So, come December 1960, and I make my way to the Drum office in the Cinema Palace building in Accra. No welcoming committee! In fact, the place seemed eerily empty. I sat at a desk and waited. Then Alun Morris, a Welshman with a red beard, walked in and shook my hand affably. He was the “Editorial Adviser”. We chatted uneasily about this and that and then, he disappeared into his office. I sat there and stared at the ceiling.
Stupidly, I had not made any enquiries about my role but had assumed that everything at Drum would be the same as before the ban; i.e. that Henry Ofori would still be my editor, and me, a feature writer, just like Moses Danquah or Sam Arthur or any of the other big names who had been working under Henry. I had become excited, in fact, on imagining that my fiction-writing would be my main contribution to the paper. Full of self-confidence, I was obsessing over how to enchant Jim Bailey by making my mark on the paper through evolving a distinctive writing style that would make me stand out amongst “the other star writers.”
However, unknown to me, Jim Bailey, with his wicked sense of humour, had played a fast one on me. Christian Gbagbo later intimated to me that Bailey had carried out a “night of the long knives” – a massive and absolutely ruthless purge of the entire editorial department! Probably, this had been done to reassure the Government that a new broom had been applied to the Drum editorial office and that it had nothing to worry about. But whatever the motivation, all the writing staff – including the affable South African, Arthur Maimane – had left! And Henry Ofori was kicking his heels about in the University of Hawaii (I think it was) at the time I reported for work!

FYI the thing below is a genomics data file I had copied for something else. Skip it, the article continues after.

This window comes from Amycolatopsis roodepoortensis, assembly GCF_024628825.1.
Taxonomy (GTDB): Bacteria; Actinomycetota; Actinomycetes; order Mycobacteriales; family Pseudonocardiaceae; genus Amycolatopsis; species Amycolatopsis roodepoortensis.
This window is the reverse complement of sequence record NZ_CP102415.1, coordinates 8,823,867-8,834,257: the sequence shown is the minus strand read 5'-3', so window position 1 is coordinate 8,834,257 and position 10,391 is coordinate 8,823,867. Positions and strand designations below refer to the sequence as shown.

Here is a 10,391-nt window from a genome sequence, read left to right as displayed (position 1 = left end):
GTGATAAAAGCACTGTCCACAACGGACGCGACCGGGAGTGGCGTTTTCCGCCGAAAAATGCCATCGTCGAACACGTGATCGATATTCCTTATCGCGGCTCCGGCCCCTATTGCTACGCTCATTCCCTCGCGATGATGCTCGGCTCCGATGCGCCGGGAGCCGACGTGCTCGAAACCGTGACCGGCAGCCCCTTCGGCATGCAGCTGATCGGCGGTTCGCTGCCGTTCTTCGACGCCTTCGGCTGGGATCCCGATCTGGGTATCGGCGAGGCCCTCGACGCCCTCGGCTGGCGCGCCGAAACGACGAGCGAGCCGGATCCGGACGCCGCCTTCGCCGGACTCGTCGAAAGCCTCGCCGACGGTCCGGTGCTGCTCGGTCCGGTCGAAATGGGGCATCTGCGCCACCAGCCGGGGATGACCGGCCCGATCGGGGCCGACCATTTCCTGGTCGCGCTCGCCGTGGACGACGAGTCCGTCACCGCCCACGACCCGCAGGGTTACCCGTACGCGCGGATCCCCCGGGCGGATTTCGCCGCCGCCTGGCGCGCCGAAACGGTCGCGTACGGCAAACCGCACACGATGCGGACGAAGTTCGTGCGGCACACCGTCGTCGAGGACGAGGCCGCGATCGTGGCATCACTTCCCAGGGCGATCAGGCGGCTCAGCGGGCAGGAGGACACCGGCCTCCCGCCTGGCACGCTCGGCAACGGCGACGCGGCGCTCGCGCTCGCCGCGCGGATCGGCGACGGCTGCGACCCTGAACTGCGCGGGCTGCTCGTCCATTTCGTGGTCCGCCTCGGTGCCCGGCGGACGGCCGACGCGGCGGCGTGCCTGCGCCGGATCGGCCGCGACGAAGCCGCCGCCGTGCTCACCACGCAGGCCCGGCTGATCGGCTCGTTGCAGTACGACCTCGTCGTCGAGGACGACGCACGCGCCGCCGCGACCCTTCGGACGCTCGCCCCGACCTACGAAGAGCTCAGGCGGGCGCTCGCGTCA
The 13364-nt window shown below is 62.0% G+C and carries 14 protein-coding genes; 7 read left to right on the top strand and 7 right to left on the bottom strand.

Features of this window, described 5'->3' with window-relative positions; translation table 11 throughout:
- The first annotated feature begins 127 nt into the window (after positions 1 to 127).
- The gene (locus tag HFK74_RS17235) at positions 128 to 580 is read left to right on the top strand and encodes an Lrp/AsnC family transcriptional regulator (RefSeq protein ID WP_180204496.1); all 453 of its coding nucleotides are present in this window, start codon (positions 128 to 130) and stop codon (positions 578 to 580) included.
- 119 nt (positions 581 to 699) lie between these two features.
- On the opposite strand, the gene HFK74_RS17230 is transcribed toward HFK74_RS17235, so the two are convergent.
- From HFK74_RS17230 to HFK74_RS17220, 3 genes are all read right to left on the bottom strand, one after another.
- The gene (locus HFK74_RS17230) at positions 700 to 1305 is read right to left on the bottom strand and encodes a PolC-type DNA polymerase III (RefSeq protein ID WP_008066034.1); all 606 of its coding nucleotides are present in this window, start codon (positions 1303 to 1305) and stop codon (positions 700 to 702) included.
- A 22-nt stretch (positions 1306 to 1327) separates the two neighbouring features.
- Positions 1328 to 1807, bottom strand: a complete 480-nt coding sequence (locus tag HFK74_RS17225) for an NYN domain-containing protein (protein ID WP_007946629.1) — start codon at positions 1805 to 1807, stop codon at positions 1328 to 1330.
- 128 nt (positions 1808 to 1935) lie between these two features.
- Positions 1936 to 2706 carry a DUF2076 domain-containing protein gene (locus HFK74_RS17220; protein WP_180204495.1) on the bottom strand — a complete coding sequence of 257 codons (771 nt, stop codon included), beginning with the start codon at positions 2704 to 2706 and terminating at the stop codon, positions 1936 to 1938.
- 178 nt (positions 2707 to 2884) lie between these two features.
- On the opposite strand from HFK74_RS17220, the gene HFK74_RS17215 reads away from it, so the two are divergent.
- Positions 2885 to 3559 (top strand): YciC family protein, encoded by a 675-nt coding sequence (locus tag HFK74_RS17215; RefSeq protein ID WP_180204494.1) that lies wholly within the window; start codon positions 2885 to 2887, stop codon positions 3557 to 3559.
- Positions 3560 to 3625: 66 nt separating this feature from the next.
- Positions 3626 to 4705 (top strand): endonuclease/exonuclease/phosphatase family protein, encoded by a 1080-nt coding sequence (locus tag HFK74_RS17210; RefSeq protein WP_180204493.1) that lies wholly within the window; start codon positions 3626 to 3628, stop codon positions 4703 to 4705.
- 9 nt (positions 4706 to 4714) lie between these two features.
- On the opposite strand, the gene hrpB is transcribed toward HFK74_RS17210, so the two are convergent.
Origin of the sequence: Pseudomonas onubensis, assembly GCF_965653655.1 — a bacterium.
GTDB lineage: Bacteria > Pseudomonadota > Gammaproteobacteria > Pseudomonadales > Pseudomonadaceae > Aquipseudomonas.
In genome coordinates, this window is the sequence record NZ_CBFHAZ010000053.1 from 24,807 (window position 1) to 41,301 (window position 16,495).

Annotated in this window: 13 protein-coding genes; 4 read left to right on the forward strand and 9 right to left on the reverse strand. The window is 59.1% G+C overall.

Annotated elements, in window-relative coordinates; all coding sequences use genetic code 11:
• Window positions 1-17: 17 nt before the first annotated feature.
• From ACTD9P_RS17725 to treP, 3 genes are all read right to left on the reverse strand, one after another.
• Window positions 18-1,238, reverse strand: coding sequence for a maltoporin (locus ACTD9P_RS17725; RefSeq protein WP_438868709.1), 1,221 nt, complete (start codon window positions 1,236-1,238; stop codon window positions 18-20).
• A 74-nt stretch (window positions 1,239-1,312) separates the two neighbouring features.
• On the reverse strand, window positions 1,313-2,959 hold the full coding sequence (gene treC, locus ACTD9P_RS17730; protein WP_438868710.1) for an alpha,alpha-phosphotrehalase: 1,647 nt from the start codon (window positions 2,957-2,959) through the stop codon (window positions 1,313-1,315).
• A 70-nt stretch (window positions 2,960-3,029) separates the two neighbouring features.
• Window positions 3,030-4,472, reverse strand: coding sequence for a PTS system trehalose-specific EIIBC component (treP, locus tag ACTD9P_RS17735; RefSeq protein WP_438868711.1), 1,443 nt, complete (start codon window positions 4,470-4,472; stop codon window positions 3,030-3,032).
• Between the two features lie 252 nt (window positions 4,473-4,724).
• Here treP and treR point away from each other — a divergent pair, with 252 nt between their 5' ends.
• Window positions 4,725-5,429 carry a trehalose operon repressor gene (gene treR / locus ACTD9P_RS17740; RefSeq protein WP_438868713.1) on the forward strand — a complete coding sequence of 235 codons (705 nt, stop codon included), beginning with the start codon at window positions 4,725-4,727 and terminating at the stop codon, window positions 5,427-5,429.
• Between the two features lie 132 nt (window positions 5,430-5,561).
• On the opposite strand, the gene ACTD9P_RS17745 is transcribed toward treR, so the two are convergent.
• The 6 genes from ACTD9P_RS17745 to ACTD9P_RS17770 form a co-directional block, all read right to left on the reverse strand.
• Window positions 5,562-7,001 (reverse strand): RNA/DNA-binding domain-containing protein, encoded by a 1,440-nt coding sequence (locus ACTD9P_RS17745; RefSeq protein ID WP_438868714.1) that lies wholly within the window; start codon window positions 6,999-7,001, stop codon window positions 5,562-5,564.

This was scary. The Ghanaian staff leaving – that I could understand. But the South African too? Bailey’s fellow-citizen?
Yup – I was on my own! With a British “Editorial Adviser,” of course, but Alun Morris had arrived in the country not too long ago and I wondered whether he would be writing much about its affairs. I swear – if I could have cut and run, I would have done so without a moment’s hesitation. But you don’t walk back into the Ghanaian civil service after you’ve spurned generous advances it had made to you, including two promotions in a single year! There was nothing for it but to become Editor of Drum.
It says much for Henry Ofori’s talent that his was a very difficult act to follow. Any time I suggested a story at our editorial conference, Christian Gbagbo, who, of course, was a Methuselah at Drum, would quietly say, “Oh, we did it with Henry in this (x) or that (y) issue.” So I had to dig deep into the past issues of the paper, in order not to repeat stories that had been done before. If I could not avoid the subject matter, I had to find a completely new angle to it. The good thing was that in reading the archive, I learnt a lot from Henry Ofori and the other writers before me. But I must admit that I relished the sheer challenge of trying to beat them all! I had youth on my side and I approached the job with more than a plateful of beans! Fortunately, the circulation figures showed that I succeeded, for in under two years, I had overtaken the circulation that Drum’s popularity had accorded it before it was banned. Before I left in 1965, the circulation had reached new, dizzying heights.